* Dollar slips as US govt shutdown concerns leave traders
* Euro helped by solid German, Italian confidence data
* But euro gains seen limited due to ECB policy uncertainty
By Gertrude Chavez-Dreyfuss
NEW YORK, Sept 25 The dollar fell on Wednesday
after four sessions of gains, weighed down by worries about
gridlock in Washington on the U.S. budget that could lead to a
government shutdown next week.
U.S. congressional officials must reach a budget deal by
Monday that would allow the government to keep running, but
negotiations have been contentious so far.
"The risk of a government shutdown next week is certainly
being felt by the market. We are in the initial stages and right
now, the dollar is getting hit," said Greg Moore, currency
strategist at TD Securities in Toronto.
In early New York trading, the dollar fell 0.1 percent
against a basket of currencies to 80.473.
The euro was up 0.2 percent at $1.3497. It was helped
by data showing consumer confidence in Germany at a six-year
high and morale in Italy at its strongest in more than two
This took the euro to a session peak of $1.3519, closer to
last week's high of $1.3569, hit after the Federal Reserve's
surprise decision to keep its bond-buying stimulus intact.
Traders reported strong chart support at $1.3450.
A lack of clarity over how long the U.S. central bank will
delay scaling back stimulus has also weighed on the dollar.
However, euro gains were expected to be limited by concerns
about the possibility of more euro zone monetary easing after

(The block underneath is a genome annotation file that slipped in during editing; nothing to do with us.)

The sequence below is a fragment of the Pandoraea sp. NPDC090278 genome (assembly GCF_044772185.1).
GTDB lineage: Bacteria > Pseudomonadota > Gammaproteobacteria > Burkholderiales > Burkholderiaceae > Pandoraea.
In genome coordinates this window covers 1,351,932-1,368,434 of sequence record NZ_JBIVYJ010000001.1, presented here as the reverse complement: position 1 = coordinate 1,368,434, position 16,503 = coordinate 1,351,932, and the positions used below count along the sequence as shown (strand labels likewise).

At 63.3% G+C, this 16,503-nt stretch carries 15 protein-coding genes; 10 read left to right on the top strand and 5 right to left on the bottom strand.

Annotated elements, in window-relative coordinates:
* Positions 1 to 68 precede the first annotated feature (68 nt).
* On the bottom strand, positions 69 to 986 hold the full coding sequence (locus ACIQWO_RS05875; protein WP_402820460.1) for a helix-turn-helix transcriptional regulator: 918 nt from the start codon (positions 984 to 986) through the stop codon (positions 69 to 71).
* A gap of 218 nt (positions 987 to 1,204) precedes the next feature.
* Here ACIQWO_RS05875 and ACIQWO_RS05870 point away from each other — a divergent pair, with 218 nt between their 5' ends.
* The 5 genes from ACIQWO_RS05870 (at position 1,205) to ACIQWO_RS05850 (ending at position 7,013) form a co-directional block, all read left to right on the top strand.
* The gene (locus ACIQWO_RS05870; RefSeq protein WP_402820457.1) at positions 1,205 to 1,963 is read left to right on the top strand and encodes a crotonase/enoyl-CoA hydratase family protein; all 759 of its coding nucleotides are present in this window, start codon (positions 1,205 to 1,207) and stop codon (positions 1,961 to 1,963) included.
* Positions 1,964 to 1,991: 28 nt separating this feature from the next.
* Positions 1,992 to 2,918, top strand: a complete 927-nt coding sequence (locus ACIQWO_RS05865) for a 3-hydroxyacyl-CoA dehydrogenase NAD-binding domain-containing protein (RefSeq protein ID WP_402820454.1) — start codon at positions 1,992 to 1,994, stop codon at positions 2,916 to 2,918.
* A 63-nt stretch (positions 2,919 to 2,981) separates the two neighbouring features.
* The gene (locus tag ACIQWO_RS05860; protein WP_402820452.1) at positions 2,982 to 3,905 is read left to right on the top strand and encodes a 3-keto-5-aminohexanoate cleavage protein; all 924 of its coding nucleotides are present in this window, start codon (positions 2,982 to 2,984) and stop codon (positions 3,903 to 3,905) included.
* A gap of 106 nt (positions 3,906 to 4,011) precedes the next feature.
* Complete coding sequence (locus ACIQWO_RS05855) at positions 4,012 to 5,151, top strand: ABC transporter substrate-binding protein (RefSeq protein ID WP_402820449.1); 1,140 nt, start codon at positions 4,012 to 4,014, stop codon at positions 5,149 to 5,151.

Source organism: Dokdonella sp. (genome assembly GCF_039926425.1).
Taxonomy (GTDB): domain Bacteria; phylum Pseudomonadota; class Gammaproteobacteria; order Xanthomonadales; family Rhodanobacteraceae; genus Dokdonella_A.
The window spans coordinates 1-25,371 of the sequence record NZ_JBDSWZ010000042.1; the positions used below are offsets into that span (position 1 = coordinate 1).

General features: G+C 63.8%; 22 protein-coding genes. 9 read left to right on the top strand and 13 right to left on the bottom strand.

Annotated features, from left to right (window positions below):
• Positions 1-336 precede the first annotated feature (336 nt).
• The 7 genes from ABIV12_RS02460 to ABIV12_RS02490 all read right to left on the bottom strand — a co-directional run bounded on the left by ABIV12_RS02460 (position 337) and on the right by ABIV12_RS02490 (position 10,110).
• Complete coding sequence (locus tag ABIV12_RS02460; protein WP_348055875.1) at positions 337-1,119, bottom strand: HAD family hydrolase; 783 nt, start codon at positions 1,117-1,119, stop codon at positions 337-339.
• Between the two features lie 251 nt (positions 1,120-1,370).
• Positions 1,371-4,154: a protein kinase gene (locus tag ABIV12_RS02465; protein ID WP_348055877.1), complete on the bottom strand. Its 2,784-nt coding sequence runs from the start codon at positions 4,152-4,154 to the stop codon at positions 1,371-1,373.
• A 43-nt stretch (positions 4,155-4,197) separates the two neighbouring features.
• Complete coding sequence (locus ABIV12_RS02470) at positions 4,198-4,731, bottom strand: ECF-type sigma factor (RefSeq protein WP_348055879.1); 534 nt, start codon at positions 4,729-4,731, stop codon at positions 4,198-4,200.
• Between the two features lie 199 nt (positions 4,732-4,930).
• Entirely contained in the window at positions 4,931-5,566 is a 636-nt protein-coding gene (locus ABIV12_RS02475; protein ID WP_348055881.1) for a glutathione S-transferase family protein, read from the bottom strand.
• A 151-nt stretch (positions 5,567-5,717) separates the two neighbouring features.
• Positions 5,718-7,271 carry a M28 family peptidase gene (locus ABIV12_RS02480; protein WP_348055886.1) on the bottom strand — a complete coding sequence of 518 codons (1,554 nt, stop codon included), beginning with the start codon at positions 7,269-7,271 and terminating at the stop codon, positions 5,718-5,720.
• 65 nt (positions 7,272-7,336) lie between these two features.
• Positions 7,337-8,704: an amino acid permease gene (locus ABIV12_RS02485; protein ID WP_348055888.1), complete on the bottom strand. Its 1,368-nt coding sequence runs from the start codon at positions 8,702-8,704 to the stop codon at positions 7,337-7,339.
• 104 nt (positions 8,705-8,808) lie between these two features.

European Central Bank President Mario Draghi this week spoke of
the possibility of the ECB providing more cheap long-term loans.
"There are so many uncertainties ... This is making people
reluctant to go back into risk," said Ian Stannard, head of
European currency strategy at Morgan Stanley.
The dollar was down 0.25 percent against the Japanese yen at
98.46 yen, pressured by an easing in U.S. government bond
But the dollar rose against higher-yielding and riskier
currencies. The Australian dollar was down 0.3 percent
at $0.9362 while the New Zealand dollar - which was also
pressured by a jump in the country's trade deficit - fell 0.6
percent to $0.8226.
A U.S. durable goods report for August came in slightly
higher than expected on Wednesday, with the headline number
rising 0.1 percent, compared with expectations for a flat
Andrew Wilkinson, chief economic strategist, at Miller Tabak
& Co in New York thinks the data does not point to an
acceleration of economic activity at this stage.
"The report argues in favor of the FOMC's recent decision to
await further data points that might indicate sustainability of
demand," he said.